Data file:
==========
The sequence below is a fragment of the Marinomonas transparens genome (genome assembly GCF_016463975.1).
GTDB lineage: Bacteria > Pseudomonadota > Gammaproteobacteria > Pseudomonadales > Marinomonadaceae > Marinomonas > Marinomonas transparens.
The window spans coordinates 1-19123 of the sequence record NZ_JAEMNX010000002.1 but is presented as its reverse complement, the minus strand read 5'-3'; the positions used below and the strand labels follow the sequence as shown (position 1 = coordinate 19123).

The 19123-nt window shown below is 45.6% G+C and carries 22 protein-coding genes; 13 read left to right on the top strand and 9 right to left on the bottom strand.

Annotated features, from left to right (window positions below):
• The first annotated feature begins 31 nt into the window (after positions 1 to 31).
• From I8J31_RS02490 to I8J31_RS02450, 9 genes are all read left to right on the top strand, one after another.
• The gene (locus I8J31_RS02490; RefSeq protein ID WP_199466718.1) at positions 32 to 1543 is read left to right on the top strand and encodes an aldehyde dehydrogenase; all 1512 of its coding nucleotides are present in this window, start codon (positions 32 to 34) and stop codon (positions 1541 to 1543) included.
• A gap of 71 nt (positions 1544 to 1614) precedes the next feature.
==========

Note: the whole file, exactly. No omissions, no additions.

The sequence below is a fragment of the Marinomonas transparens genome (genome assembly GCF_016463975.1).
GTDB lineage: Bacteria > Pseudomonadota > Gammaproteobacteria > Pseudomonadales > Marinomonadaceae > Marinomonas > Marinomonas transparens.
The window spans coordinates 1-19123 of the sequence record NZ_JAEMNX010000002.1 but is presented as its reverse complement, the minus strand read 5'-3'; the positions used below and the strand labels follow the sequence as shown (position 1 = coordinate 19123).

The 19123-nt window shown below is 45.6% G+C and carries 22 protein-coding genes; 13 read left to right on the top strand and 9 right to left on the bottom strand.

Annotated features, from left to right (window positions below):
• The first annotated feature begins 31 nt into the window (after positions 1 to 31).
• From I8J31_RS02490 to I8J31_RS02450, 9 genes are all read left to right on the top strand, one after another.
• The gene (locus I8J31_RS02490; RefSeq protein ID WP_199466718.1) at positions 32 to 1543 is read left to right on the top strand and encodes an aldehyde dehydrogenase; all 1512 of its coding nucleotides are present in this window, start codon (positions 32 to 34) and stop codon (positions 1541 to 1543) included.
• A gap of 71 nt (positions 1544 to 1614) precedes the next feature.